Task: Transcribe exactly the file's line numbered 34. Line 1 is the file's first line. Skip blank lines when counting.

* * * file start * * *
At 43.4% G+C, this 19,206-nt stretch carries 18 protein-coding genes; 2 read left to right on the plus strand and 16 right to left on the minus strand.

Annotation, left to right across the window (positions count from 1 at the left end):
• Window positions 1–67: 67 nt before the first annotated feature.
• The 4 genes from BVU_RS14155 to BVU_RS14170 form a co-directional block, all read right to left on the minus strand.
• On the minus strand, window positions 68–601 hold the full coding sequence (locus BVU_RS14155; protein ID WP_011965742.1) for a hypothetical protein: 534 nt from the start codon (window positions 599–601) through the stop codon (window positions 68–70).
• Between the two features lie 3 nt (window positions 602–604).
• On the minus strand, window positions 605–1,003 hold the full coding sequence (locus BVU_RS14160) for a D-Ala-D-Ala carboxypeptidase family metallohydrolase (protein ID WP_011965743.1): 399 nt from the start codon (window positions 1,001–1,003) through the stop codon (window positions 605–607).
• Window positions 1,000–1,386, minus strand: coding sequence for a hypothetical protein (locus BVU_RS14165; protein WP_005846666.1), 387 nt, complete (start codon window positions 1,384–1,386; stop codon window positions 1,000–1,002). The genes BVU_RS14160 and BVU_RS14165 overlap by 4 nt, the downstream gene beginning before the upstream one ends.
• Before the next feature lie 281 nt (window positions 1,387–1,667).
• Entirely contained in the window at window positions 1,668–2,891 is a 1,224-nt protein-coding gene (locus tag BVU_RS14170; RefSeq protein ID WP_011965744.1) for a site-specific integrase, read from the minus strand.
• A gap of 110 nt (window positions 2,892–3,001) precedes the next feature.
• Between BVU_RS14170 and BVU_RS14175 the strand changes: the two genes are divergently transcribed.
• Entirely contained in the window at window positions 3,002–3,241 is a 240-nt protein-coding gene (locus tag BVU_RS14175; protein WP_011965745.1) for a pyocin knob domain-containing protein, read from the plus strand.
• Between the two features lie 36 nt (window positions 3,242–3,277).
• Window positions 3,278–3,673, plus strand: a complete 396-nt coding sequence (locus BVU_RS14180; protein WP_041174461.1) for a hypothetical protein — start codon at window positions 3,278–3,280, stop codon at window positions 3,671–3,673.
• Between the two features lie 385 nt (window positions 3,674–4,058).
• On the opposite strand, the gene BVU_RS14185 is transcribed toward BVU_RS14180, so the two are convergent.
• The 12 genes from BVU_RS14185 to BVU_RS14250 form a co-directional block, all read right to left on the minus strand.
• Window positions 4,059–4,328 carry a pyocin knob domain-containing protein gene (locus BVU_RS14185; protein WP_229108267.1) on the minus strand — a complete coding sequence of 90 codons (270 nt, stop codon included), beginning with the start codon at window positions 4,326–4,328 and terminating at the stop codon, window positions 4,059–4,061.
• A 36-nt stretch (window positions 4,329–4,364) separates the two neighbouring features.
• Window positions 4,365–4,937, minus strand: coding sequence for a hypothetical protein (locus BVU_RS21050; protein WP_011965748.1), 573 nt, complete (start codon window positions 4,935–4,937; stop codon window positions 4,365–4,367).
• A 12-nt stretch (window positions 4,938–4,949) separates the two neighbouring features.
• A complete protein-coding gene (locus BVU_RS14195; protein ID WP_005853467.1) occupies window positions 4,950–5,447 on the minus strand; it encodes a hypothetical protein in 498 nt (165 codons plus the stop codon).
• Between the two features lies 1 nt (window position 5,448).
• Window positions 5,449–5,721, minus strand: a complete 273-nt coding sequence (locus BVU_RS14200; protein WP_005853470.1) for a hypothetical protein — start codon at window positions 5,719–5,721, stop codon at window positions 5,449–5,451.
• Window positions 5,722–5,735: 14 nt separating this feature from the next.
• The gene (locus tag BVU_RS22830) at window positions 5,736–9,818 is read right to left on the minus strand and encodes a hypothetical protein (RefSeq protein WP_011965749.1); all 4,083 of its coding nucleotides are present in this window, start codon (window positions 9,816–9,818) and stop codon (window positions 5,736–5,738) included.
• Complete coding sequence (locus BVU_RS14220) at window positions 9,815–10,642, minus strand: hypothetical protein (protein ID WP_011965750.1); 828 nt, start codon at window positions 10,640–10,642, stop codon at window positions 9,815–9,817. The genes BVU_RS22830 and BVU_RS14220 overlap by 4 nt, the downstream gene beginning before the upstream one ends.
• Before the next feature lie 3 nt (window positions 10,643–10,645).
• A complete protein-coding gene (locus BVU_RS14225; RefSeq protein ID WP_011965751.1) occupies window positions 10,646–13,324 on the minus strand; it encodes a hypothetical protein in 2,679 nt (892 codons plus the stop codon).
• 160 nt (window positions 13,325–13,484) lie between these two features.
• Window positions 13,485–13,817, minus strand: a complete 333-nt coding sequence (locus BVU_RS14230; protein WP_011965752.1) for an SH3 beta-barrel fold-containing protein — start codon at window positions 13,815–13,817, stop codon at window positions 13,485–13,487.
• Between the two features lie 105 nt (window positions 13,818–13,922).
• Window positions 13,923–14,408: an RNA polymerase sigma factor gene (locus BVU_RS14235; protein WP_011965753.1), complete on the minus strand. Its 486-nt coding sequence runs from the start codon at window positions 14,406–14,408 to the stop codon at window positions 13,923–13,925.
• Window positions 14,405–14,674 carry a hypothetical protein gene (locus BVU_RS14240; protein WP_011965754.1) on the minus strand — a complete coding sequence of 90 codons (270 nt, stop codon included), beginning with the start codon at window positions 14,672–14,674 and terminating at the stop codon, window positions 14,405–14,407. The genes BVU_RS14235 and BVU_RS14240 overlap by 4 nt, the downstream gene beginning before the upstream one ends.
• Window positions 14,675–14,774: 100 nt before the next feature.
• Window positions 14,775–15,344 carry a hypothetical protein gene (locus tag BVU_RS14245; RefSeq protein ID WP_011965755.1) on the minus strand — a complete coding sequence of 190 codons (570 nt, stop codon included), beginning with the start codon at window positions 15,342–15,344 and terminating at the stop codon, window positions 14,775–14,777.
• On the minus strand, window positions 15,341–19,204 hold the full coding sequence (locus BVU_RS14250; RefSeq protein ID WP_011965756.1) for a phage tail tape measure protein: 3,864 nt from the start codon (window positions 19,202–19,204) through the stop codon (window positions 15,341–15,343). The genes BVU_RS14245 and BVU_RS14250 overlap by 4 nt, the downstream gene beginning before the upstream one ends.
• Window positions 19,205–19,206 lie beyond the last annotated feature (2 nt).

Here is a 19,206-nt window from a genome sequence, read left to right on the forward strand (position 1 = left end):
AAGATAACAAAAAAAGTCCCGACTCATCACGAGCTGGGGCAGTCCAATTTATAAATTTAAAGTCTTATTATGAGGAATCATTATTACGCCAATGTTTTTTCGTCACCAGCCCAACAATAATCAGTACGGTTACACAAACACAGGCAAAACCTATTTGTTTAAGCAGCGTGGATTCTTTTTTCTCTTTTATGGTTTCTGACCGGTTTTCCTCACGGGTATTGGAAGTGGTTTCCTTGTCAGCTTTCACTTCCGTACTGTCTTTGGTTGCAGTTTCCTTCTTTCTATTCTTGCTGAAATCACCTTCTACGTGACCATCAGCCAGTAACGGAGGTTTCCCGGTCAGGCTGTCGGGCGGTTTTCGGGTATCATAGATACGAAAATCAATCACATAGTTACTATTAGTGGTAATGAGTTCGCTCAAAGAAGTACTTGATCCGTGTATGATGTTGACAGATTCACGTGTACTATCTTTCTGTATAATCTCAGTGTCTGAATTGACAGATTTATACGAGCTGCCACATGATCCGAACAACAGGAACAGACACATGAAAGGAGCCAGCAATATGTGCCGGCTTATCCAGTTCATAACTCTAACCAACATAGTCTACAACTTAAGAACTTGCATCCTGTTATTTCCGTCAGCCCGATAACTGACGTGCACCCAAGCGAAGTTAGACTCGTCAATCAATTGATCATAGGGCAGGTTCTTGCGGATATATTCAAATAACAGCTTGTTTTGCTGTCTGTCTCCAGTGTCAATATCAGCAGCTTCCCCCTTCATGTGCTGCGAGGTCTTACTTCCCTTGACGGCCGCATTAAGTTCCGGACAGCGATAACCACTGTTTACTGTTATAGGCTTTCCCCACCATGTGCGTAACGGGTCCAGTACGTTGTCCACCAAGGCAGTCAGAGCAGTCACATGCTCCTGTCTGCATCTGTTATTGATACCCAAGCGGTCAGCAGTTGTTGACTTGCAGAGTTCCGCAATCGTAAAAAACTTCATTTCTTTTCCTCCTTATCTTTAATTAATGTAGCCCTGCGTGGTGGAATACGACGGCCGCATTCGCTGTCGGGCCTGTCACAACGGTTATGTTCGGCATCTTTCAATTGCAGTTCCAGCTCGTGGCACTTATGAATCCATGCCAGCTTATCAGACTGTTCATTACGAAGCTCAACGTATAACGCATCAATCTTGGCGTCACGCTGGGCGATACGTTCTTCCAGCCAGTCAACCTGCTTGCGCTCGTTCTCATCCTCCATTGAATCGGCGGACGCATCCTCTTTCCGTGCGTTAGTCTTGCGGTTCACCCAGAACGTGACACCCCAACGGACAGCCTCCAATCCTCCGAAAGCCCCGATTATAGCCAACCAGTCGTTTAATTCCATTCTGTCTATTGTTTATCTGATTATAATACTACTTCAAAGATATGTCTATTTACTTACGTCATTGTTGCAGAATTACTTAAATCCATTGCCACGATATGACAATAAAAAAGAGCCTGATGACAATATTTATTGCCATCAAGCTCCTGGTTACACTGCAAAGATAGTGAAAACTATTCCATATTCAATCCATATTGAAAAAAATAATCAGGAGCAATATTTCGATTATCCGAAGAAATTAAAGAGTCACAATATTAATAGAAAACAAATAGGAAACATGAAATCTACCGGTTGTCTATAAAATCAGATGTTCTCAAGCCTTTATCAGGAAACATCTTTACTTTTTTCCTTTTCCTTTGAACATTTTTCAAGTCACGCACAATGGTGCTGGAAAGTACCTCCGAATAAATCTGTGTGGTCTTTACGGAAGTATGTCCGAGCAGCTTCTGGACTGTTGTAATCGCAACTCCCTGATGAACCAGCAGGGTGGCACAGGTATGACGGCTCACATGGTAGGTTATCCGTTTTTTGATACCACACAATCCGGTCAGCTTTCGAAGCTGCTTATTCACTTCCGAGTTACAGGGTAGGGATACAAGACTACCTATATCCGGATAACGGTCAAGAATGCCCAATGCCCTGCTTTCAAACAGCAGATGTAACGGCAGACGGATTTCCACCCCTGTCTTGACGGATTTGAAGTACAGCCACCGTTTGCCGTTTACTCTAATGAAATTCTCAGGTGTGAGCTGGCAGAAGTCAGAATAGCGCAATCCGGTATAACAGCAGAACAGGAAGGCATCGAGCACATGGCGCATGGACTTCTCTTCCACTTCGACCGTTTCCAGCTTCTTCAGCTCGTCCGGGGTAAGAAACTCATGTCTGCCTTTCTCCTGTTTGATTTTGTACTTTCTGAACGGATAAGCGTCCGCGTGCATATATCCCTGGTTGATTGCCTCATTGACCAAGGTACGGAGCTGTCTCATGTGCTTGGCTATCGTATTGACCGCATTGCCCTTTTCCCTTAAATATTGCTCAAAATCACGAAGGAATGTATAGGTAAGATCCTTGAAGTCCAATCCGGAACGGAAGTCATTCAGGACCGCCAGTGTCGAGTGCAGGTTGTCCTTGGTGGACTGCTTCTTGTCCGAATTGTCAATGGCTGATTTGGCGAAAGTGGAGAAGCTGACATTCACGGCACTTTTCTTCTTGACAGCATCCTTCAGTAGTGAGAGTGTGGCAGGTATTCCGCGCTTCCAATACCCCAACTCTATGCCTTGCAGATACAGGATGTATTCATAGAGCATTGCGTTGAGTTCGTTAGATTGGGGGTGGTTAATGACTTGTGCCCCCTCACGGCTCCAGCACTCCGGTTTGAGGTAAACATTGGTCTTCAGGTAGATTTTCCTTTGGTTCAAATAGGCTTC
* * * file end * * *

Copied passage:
• Window positions 13,923–14,408: an RNA polymerase sigma factor gene (locus BVU_RS14235; protein WP_011965753.1), complete on the minus strand. Its 486-nt coding sequence runs from the start codon at window positions 14,406–14,408 to the stop codon at window positions 13,923–13,925.